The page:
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Princess Reema bint Bandar al-Saud became Saudi Arabia’s first female envoy on 23 February 2019, when she was appointed as the kingdom’s ambassador to the United States (US). Boasting an international education and extensive experience in the public, private and philanthropic sectors, she has made women’s empowerment a priority throughout her career.
Her appointment comes amid an international outcry over the murder of prominent Saudi critic and Washington Post columnist Jamal Khashoggi in October 2018, the Saudi-led military intervention in Yemen, and the arrests and alleged torture of Saudi women’s rights activists.
Born in the Saudi capital Riyadh in 1975, Princess Reema spent most of her childhood in the United States, where her father, Bandar bin Sultan al-Saud, was the ambassador from 1983-2005. Her grandparents are Crown Prince Sultan on her paternal side and King Faisal on her maternal side, making her a direct descendant of Ibn Saud, the founder of modern Saudi Arabia, on both sides.
She attended George Washington University, graduating with a degree in museum studies. She subsequently returned to Riyadh, where she built a career in retail and management.
Throughout her career, she has sought to integrate and empower women. During her seven-year stint as CEO of Alfa International, a luxury retail company, she helped develop comprehensive training programs for female staff members. She also worked closely with the Ministry of Labour to facilitate labour market entry for women by establishing the kingdom’s first workplace nursery.
In 2013, she founded Alf Khair, a social enterprise that aims to enhance the professional capital of Saudi women through a structured curriculum focusing on professional guidance and career management.
This track record saw her appointed in 2016 as vice president of women’s affairs at the General Sports Authority, a governmental body focused on developing the Saudi sports and physical fitness space. In this position, she launched ‘10KSA’, a holistic health awareness-raising initiative with a focus on breast cancer. Her efforts included a community event that brought together more than 10,000 women in December 2015 at a football stadium in Riyadh, setting a Guinness World Record for forming the world’s largest human awareness ribbon.
She has two children with Prince Faisal bin Turki bin Nasser, to whom she was married until 2012.
As ambassador to the US, she faces hostile US lawmakers who have threatened to take tough action against Saudi Arabia over Khashoggi’s death amid claims that the crown prince was personally responsible.
“The appointment of a new envoy signifies an attempt by Riyadh to try and reset relations with Washington and draw a line under the Khashoggi affair, however unlikely that may be in practice, at least with congress,” Kristian Ulrichsen, a fellow at Rice University’s Baker Institute in the US, told The Guardian newspaper.
‘I will work with God’s permission to serve my country, its leaders and all its children, and I will spare no effort to that end,’ Princess Reema wrote on Twitter.
Although her credentials are clear, some commentators have described her appointment as a PR exercise. Bessma Momani, a professor of political science at Canada’s University of Waterloo, told al-Jazeera, “[Princess Reema] understands the [American] culture, knows how to be a valuable interlocutor, all of the qualities that you want in a diplomat, particularly in a post like the United States. But of course, I think there are many people who will see this totally as a PR exercise…. [Saudi Arabia needs] good PR, frankly. But make no mistake, she is very successful, eloquent and is deserving of the job.”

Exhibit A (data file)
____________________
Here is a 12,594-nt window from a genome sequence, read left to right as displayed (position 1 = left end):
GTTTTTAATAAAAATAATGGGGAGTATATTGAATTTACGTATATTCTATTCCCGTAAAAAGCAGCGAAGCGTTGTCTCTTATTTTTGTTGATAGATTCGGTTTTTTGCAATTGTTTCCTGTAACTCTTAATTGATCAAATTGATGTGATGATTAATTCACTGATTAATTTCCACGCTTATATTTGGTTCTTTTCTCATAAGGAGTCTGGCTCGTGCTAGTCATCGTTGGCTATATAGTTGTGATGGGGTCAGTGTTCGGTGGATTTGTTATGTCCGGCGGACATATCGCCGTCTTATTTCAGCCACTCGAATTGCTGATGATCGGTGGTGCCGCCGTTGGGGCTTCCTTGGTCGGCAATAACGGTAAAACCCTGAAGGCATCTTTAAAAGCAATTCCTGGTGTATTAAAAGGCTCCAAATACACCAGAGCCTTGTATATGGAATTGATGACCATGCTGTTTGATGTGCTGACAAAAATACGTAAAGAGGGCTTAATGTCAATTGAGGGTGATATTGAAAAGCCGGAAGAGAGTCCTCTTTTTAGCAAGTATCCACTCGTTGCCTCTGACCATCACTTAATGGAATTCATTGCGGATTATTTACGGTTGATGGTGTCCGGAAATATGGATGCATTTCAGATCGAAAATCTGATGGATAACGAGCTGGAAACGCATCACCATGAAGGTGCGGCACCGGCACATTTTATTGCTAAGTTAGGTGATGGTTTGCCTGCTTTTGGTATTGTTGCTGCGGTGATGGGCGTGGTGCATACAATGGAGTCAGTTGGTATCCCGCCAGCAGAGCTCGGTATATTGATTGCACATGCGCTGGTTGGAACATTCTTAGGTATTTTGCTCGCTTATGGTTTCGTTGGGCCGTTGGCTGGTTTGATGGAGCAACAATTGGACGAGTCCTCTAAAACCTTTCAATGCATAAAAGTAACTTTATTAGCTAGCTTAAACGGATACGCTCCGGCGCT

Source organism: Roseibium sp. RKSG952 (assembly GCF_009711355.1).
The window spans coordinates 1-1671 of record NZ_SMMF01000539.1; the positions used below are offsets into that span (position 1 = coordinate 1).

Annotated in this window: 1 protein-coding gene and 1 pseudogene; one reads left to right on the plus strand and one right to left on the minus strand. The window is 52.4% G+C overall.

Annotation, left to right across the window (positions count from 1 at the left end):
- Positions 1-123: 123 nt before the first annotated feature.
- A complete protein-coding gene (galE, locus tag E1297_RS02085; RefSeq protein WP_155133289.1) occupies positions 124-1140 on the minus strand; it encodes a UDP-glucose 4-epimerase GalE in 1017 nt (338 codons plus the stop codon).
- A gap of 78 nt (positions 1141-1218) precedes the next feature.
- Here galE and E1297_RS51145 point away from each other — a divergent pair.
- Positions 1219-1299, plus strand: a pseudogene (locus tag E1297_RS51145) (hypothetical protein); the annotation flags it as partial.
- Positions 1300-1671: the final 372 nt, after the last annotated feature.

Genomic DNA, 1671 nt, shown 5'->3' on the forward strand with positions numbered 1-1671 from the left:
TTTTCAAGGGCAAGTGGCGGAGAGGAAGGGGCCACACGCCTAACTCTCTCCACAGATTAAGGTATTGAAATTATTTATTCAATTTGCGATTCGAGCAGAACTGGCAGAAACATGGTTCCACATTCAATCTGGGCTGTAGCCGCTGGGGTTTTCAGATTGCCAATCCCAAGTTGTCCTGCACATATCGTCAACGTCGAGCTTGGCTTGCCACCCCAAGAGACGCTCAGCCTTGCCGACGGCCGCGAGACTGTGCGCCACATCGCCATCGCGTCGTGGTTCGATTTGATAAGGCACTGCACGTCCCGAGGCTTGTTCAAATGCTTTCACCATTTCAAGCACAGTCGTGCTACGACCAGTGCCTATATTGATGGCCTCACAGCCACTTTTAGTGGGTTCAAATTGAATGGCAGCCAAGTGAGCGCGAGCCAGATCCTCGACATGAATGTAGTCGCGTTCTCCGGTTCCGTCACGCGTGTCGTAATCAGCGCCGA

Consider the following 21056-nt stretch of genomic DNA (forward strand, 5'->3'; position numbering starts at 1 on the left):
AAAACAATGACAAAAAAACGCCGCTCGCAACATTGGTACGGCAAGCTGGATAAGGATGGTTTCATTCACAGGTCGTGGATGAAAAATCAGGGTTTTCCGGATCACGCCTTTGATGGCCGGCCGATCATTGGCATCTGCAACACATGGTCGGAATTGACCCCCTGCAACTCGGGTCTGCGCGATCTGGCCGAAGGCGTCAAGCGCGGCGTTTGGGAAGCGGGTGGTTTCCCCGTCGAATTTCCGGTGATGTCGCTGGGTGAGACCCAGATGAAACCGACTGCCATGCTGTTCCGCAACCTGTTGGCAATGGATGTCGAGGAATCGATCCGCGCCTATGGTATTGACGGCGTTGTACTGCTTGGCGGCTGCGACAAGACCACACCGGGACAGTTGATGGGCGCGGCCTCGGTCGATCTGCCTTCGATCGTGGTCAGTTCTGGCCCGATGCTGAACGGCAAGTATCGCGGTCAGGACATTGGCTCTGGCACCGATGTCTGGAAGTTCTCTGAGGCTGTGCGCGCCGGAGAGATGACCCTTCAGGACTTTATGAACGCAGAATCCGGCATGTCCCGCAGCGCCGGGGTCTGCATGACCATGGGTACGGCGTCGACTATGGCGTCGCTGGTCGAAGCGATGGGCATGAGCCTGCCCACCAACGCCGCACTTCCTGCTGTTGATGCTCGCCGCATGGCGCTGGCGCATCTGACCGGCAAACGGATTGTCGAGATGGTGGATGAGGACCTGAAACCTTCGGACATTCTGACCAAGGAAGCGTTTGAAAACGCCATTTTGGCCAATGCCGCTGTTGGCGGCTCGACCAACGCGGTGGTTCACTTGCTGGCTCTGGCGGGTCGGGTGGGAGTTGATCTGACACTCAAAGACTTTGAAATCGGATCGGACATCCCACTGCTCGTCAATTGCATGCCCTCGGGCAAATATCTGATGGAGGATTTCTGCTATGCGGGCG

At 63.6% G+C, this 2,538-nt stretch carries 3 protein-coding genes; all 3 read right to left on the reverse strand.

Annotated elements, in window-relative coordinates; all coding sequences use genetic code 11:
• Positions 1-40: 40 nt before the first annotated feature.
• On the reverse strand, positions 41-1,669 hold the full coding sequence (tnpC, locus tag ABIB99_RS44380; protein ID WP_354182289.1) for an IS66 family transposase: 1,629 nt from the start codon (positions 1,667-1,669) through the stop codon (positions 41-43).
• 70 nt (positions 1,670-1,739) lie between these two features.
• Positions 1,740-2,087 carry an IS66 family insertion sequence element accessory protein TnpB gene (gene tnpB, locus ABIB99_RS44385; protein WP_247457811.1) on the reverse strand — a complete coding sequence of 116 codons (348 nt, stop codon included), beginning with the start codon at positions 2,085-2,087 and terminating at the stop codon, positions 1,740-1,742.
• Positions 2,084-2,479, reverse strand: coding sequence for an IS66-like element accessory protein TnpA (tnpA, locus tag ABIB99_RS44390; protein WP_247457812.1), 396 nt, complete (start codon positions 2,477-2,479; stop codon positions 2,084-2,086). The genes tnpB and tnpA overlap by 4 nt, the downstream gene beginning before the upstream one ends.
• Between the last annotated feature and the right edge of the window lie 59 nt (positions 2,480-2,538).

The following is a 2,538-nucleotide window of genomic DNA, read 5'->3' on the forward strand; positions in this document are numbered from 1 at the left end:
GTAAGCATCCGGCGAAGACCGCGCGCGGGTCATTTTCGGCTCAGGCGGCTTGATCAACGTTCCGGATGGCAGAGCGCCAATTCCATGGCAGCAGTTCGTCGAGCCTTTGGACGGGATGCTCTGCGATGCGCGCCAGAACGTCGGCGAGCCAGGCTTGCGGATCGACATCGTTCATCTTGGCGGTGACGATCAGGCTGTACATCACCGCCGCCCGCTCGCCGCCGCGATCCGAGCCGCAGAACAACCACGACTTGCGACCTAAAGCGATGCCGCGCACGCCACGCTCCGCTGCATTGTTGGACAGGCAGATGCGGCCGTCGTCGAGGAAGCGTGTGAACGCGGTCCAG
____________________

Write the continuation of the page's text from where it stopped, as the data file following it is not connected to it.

Yet her appointment will not necessarily have a major impact on US-Saudi relationships. “Right now, the US administration is strongly standing in support of MBS and the current Saudi leadership while some members of congress are increasingly calling the administration’s position into question,” Adam Coogle, Middle East Researcher for Human Rights Watch, told Fanack. “Princess Reema does play well into Saudi Arabia’s narrative that it is reforming on women’s rights, but…in my view, her appointment is more symbolic than anything as US-Saudi policymaking generally happens above the ambassador level. It’s a step in the right direction that a woman has been chosen for such a prominent role, but until Saudi Arabia abolishes the male guardianship system, Saudi women will continue to face systematic discrimination. A good place to start would be removing the travel restrictions on Saudi women.”
Princess Reema voiced a similar opinion in an interview with CNN in June 2018, after the women’s driving ban was lifted and several women’s rights activists arrested. “A lot of people ask me: Is this schizophrenic? Are you really moving forward? Is this real?” she said in the interview.
The arrests were a matter of “national security”, she said, adding that she did not want to comment further, in part because she knew the families of some of the arrested women. Regarding women’s rights, however, she went on to say, “I actually do have a family that will allow me to be mobile and dynamic, but that is not the reality for a lot of women. And until it’s the reality for a lot of women, I think we need to keep pushing forward.”